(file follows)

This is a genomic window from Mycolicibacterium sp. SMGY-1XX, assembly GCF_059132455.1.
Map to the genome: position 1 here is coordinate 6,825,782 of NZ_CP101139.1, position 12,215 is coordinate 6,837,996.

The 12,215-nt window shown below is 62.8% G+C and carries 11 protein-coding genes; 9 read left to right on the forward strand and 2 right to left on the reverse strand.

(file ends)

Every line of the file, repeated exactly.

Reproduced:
This is a genomic window from Mycolicibacterium sp. SMGY-1XX, assembly GCF_059132455.1.
Map to the genome: position 1 here is coordinate 6,825,782 of NZ_CP101139.1, position 12,215 is coordinate 6,837,996.

The 12,215-nt window shown below is 62.8% G+C and carries 11 protein-coding genes; 9 read left to right on the forward strand and 2 right to left on the reverse strand.